Which men and women, by national origin, are the most seductive in the world?
A recent Associated Press story from Paris reports that Europeans picked Italian men and French women.
On the face of it, the question is foolish; men and all women everywhere, judging by the world birthrate, are seductive.
What I want to know, though, is how Italian men know that French women are more seductive, and how French women know that Italian men are more seductive.
The poll was conducted among 5,911 European men and women and 993 Americans. The poll included France, Belgium, West Germany, Italy and Norway.
Of the Europeans, 35% considered Italian men the most seductive; French men were second with 28%. French women were rated most seductive by 31%, and Italian women by 28%. Americans rated sixth.
Americans, on the contrary, did not cross national boundaries: 59% found American women the most seductive, 30% favored Swedish women and 21% French women; 57% thought American men were the most seductive; 25% favored Italian men and 19% French.
Only the American poll makes sense. The 57% who found American men the most seductive have probably never been seduced by Italian men or French men and probably haven't even been close enough to a real Italian or French man for him to make an attempt.
There is a lot of international travel in Europe, but I doubt that 35% of French, Spanish, Belgian, West German and Norwegian women have ever been seduced by an Italian, or have even had a chance to be.
I suspect that our ideas of the sexual magnetism of men and women of other nationalities come mostly from the movies. That would certainly explain the No. 1 position of Italian men.
What woman would not have been seduced, in absentia, by the compelling magnetism of Rossano Brazzi, the Italian lover of Katharine Hepburn in "Summertime." Even though he had the romantic background of Venice to assist him, his seduction of the repressed American was a masterpiece.
The love-struck Hepburn was shocked when she found out that Brazzi was married and had four or five children, but he assured her that he was not living with his wife (an unlikely story), and she was soon in his arms.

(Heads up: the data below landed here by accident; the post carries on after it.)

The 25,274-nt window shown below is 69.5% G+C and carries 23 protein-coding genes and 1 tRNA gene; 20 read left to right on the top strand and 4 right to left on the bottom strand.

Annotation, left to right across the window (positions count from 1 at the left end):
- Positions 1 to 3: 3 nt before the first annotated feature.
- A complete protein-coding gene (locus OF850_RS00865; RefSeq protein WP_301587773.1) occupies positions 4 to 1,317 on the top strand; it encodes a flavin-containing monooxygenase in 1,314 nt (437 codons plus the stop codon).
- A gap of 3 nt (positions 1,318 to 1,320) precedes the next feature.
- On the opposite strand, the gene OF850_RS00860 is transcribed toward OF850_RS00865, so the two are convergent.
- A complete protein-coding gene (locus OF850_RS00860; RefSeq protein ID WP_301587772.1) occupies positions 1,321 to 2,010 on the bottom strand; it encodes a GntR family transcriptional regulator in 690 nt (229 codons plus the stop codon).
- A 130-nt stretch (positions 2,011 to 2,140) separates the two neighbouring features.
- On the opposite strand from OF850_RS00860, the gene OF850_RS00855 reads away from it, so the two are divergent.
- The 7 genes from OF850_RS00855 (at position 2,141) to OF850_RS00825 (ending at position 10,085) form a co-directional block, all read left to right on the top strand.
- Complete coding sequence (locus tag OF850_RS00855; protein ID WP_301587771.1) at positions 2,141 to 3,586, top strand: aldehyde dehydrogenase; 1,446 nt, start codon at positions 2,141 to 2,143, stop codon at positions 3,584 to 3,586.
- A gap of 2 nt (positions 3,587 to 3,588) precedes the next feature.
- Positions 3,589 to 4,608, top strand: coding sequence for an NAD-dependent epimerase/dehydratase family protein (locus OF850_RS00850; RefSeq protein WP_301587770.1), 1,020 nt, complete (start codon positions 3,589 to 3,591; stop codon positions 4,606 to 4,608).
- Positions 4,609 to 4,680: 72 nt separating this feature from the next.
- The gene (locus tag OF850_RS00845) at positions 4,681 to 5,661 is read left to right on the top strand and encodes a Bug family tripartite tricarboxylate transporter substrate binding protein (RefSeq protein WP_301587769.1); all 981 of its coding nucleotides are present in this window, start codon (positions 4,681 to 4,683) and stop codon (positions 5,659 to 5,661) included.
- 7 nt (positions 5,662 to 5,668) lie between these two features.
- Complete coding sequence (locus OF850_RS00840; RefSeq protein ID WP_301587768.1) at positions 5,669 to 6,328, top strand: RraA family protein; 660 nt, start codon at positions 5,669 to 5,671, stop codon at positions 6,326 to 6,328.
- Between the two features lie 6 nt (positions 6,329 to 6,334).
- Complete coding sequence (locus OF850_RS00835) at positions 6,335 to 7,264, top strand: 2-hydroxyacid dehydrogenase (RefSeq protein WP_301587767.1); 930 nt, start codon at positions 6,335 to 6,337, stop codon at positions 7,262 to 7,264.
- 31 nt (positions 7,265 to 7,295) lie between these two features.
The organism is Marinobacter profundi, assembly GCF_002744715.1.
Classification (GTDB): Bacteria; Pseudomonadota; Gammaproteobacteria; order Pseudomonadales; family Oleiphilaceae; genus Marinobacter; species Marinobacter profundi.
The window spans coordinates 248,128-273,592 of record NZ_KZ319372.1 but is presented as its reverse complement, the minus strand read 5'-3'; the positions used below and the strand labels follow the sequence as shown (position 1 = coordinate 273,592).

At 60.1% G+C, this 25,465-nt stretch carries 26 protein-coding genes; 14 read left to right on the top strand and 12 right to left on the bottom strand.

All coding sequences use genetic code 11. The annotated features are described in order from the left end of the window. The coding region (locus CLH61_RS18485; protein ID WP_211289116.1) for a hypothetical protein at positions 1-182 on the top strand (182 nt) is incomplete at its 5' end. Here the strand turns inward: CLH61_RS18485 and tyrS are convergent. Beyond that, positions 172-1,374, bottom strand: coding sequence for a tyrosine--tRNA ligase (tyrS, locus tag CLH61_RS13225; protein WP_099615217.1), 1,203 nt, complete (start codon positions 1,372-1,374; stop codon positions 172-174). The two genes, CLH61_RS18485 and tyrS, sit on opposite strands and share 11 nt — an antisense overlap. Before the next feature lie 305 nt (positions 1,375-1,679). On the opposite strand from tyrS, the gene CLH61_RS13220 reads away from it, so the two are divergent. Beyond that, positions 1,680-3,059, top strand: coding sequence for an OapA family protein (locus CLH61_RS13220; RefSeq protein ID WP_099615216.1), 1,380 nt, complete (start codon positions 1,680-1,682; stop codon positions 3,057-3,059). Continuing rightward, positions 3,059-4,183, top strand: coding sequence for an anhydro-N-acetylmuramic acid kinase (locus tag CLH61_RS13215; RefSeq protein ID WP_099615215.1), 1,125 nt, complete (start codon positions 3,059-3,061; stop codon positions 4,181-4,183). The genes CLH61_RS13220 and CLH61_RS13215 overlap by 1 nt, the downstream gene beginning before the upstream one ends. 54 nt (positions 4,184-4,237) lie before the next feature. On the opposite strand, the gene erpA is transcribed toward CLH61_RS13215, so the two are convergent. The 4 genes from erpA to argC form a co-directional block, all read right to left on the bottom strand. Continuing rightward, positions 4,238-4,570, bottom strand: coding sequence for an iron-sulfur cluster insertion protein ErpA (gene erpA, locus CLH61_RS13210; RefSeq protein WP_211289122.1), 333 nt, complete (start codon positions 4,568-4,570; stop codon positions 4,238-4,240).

Now that is seduction.
However, most single American women traveling in Italy do not meet Rossano Brazzis, even married ones. They are likely to be whistled at on the street and pinched on the behind, but that technique is hardly seductive.
Ever since the American Yank discovered French women in World War I, French women have been synonymous with sex appeal. Every doughboy came home singing "Mademoiselle from Armentieres" in all its bawdy variations; but he married the girl next door.
In the post-World War II 1950s, the French pussycat Brigitte Bardot became the international sex symbol, the object of every virile man's fantasies. But it was only that: fantasy.
As for the Norwegians, I concede that Liv Ullmann is an excellent actress and has an earthy appeal, but I don't think her strength is blatantly sexual.
The Swedish Ingrid Bergman was certainly a great beauty, combining refinement and passion, but, alas, she has passed from the scene.
In these times when we are losing our dominance in automobiles, electronics and political leadership, and when our foreign trade is in decline, I am encouraged that American men and women find American men and women the most seductive.
The exotic is only that. It is exotic. It is foreign. It is different. But finally, homemade is best.
Like men and women everywhere, Americans learn how to be seductive from the movies. There are styles in seduction as there are in everything else.
We have always had our exotic sirens: Theda Bara, Pola Negri, Lili Damita, Natasha Rambova; but in the end it was usually the fresh American girl who got the boy: Claudette Colbert, Carole Lombard, June Allyson, Sylvia Sidney (a nice girl from the Bronx).
We had a run of exotic heroes, too: Rudolph Valentino, Ricardo Cortez (born Jacob Krantz), Omar Sharif. Half the women in America imagined themselves carried off to his tent by Valentino; but it was the plain American types they dreamed of marrying: Gary Cooper, Jimmy Stewart, Clark Gable, John Wayne.
Today's heroes aren't that much different. Deep down, Don Johnson and Harrison Ford are both solid American types, true and fearless, even though they always need a shave.
Evidently Madonna is the prototype of the new American woman: voluptuous and theatrically sinful, with tight skirts, half-exposed breasts and bee-stung lips. But underneath all that artful degeneracy she's just a nice girl, like Clara Bow.
Nobody has more sex appeal than Kathleen Turner. She radiates heat. She is convincing as a hit-woman in the Mafia; yet she also turns out to be a dreamy high school girl, trying to reconcile two incompatible futures.
It's time to buy American.